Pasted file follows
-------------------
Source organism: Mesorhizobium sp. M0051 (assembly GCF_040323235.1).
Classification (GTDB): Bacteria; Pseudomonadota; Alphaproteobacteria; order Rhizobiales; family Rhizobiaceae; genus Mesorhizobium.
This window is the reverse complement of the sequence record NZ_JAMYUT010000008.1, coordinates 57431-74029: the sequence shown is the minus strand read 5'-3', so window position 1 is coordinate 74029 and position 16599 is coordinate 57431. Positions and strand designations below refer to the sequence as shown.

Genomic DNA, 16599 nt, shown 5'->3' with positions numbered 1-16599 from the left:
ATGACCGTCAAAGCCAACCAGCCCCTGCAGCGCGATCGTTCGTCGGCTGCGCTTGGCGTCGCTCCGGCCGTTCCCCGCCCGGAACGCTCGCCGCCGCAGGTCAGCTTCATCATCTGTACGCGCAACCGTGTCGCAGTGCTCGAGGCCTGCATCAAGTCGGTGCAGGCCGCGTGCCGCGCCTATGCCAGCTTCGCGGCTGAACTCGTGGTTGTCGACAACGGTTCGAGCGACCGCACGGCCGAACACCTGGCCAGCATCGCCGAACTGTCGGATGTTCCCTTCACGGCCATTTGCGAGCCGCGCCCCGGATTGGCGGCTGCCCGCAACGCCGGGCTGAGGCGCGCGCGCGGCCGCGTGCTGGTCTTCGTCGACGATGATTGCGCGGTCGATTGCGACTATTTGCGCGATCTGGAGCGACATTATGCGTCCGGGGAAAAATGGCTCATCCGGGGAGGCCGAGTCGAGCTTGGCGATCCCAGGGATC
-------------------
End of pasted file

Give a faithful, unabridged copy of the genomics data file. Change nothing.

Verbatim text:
Source organism: Mesorhizobium sp. M0051 (assembly GCF_040323235.1).
Classification (GTDB): Bacteria; Pseudomonadota; Alphaproteobacteria; order Rhizobiales; family Rhizobiaceae; genus Mesorhizobium.
This window is the reverse complement of the sequence record NZ_JAMYUT010000008.1, coordinates 57431-74029: the sequence shown is the minus strand read 5'-3', so window position 1 is coordinate 74029 and position 16599 is coordinate 57431. Positions and strand designations below refer to the sequence as shown.

Genomic DNA, 16599 nt, shown 5'->3' with positions numbered 1-16599 from the left:
ATGACCGTCAAAGCCAACCAGCCCCTGCAGCGCGATCGTTCGTCGGCTGCGCTTGGCGTCGCTCCGGCCGTTCCCCGCCCGGAACGCTCGCCGCCGCAGGTCAGCTTCATCATCTGTACGCGCAACCGTGTCGCAGTGCTCGAGGCCTGCATCAAGTCGGTGCAGGCCGCGTGCCGCGCCTATGCCAGCTTCGCGGCTGAACTCGTGGTTGTCGACAACGGTTCGAGCGACCGCACGGCCGAACACCTGGCCAGCATCGCCGAACTGTCGGATGTTCCCTTCACGGCCATTTGCGAGCCGCGCCCCGGATTGGCGGCTGCCCGCAACGCCGGGCTGAGGCGCGCGCGCGGCCGCGTGCTGGTCTTCGTCGACGATGATTGCGCGGTCGATTGCGACTATTTGCGCGATCTGGAGCGACATTATGCGTCCGGGGAAAAATGGCTCATCCGGGGAGGCCGAGTCGAGCTTGGCGATCCCAGGGATC